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03 June in the History of Psychology
On June 3:
1873 — Otto Loewi was born. Loewi's research was the first to discover that neural impulses are transmitted chemically. With Sir Henry Dale, Loewi identified the first known chemical neurotransmitter, acetylcholine. Loewi and Dale received the Nobel prize in 1936 for their work.
1899 — Georg von Békésy was born. Von Békésy's work on the physiology of hearing resulted in the traveling wave theory of pitch perception. Society of Experimental Psychologists Warren Award, 1955; Nobel prize, 1961.
1926 — Carl N. Zimet was born. Zimet has promoted excellence in education and training in the professional practice of psychology. He directed the Chicago Conference on the Professional Preparation of Clinical Psychologists (1965) and first chaired the National Register of Health Service Providers in Psychology. APA Award for Distinguished Professional Contributions, 1987.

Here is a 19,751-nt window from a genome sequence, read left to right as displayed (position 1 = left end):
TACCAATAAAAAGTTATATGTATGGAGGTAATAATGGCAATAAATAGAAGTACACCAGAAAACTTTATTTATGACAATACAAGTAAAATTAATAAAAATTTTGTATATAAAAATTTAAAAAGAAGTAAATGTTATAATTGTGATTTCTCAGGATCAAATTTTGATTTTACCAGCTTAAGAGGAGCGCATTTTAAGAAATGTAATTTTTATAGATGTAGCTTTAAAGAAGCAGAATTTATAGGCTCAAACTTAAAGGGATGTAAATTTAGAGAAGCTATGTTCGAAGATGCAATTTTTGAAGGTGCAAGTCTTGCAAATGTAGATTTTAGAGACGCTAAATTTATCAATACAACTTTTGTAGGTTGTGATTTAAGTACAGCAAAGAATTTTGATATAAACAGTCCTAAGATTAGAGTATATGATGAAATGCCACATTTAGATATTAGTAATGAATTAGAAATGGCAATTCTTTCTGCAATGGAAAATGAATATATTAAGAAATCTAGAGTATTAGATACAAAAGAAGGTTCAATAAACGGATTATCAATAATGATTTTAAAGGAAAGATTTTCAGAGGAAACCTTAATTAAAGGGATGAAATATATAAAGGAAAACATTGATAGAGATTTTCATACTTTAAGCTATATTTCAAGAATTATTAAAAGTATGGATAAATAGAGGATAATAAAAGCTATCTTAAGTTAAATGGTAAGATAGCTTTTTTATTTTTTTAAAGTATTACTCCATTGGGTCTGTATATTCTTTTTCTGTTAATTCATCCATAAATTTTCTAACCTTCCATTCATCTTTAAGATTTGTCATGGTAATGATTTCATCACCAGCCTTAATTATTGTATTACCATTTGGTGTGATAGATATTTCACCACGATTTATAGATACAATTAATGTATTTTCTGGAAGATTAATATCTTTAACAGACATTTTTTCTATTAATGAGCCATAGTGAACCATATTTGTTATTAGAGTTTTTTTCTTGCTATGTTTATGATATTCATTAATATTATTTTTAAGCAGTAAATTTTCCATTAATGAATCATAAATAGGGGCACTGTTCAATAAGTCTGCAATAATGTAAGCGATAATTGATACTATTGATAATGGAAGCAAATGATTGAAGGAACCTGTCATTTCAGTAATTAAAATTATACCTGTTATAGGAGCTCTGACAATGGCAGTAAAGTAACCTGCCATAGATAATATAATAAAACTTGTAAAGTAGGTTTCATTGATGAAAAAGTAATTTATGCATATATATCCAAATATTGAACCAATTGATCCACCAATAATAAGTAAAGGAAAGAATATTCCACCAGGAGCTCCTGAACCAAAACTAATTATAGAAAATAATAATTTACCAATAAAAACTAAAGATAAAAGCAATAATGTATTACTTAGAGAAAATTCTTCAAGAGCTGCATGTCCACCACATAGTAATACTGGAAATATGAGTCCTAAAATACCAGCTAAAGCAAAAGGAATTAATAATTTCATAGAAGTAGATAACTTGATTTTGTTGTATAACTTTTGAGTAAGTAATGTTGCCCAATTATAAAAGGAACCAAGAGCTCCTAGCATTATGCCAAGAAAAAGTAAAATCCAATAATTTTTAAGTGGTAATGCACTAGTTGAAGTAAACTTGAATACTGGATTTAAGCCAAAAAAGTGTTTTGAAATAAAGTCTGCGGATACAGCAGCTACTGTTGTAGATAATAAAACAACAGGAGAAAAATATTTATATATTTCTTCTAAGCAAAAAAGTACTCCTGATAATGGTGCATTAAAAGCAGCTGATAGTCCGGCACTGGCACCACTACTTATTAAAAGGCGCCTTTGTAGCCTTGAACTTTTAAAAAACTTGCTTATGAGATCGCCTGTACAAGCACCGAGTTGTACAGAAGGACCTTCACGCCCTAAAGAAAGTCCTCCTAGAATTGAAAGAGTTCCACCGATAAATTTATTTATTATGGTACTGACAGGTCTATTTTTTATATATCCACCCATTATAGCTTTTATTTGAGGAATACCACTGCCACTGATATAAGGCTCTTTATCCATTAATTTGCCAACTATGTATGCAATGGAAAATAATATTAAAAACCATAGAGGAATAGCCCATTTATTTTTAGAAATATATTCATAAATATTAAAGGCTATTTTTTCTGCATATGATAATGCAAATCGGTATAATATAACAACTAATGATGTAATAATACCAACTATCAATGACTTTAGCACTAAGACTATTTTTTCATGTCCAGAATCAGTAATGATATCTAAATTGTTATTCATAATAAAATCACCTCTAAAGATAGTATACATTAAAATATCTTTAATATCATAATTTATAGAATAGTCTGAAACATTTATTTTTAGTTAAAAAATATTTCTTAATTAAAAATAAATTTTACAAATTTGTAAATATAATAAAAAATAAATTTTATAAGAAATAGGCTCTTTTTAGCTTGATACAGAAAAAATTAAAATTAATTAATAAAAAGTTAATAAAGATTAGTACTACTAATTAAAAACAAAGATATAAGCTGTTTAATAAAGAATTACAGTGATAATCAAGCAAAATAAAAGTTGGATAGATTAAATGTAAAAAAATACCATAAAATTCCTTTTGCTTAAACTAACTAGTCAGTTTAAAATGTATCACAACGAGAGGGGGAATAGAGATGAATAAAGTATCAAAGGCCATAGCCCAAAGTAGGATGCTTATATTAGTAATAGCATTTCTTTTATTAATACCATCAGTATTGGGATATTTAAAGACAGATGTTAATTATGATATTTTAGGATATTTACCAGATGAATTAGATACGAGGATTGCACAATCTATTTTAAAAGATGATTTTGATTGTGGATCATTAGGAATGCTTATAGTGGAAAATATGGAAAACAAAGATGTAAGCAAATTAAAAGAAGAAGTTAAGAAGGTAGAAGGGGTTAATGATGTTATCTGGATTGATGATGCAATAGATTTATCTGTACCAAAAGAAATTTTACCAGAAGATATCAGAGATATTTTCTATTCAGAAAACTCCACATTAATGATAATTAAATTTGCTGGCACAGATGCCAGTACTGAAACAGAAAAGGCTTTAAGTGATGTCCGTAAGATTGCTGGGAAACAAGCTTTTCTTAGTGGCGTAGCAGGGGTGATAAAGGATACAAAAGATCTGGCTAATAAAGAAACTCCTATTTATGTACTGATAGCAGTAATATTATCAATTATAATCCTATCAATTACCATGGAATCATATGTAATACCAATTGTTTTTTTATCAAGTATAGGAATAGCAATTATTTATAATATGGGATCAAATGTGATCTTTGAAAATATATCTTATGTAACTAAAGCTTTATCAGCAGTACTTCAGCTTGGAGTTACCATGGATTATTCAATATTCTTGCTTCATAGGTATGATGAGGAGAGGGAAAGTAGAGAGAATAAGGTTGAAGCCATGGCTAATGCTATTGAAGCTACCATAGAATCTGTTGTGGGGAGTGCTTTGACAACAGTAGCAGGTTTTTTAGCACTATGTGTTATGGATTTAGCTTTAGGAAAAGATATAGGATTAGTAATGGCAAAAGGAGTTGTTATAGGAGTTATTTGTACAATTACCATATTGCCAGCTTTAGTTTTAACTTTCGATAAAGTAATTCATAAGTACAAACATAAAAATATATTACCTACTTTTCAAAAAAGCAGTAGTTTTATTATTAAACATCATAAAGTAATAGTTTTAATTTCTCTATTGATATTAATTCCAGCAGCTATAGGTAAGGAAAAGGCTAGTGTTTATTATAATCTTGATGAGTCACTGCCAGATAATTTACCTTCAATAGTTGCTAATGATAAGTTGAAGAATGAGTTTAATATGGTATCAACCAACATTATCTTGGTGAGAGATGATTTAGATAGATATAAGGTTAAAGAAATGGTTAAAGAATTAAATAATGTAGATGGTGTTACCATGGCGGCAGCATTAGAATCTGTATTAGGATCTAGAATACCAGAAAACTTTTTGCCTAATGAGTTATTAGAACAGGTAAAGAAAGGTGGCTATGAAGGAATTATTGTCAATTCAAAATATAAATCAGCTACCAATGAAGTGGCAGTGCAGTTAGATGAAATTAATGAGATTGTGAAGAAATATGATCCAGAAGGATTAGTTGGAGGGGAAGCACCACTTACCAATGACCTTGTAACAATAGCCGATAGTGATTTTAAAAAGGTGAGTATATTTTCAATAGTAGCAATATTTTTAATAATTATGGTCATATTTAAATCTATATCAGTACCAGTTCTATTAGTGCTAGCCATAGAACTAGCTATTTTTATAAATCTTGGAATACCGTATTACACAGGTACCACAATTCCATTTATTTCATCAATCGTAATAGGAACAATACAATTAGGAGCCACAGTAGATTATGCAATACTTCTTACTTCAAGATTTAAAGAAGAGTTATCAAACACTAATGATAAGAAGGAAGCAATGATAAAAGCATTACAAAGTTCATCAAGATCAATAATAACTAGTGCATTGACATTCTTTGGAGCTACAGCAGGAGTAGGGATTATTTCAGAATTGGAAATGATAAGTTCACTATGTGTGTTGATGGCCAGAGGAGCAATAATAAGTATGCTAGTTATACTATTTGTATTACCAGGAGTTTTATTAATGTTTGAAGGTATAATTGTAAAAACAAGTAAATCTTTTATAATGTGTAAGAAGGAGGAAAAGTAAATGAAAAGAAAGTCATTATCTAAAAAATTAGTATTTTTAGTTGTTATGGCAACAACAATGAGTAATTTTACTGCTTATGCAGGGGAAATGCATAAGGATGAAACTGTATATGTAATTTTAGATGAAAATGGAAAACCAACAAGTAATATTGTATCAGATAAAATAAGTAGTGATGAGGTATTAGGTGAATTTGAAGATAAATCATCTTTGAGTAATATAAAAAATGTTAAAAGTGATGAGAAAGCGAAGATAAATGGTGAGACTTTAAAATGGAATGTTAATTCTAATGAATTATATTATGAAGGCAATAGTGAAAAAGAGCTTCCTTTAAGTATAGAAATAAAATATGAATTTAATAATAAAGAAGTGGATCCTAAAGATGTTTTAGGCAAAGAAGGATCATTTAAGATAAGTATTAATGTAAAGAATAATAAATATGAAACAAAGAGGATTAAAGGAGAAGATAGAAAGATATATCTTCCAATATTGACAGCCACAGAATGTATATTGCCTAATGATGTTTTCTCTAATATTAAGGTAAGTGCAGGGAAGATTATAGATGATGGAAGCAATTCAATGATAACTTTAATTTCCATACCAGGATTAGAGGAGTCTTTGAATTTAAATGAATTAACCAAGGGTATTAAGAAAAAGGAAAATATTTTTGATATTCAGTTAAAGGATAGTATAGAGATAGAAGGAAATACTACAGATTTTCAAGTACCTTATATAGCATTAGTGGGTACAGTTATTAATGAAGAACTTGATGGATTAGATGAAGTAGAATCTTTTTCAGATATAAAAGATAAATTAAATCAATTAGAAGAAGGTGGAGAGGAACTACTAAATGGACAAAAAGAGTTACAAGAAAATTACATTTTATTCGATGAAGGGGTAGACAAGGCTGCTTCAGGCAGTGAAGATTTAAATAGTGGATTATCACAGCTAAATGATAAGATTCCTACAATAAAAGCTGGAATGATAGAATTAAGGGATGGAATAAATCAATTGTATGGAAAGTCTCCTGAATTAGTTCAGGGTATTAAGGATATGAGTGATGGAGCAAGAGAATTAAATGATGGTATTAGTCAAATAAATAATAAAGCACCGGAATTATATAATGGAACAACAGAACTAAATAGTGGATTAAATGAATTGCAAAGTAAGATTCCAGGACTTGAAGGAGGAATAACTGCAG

1953 — The Measurement Research Center, of Iowa City, was incorporated. This company offered the first electronic scoring of test response forms, using equipment invented by psychologists Everet F. Lindquist and Phillip Rulon.
1985 — In Metropolitan Life Insurance Company v. Massachusetts, the U.S. Supreme Court unanimously ruled that state insurance laws requiring mental health coverage are not preempted by the federal Employee Retirement Income Security Act (ERISA), which lacks this requirement. The ERISA decision strengthened mental health coverage and freedom-of-choice legislation.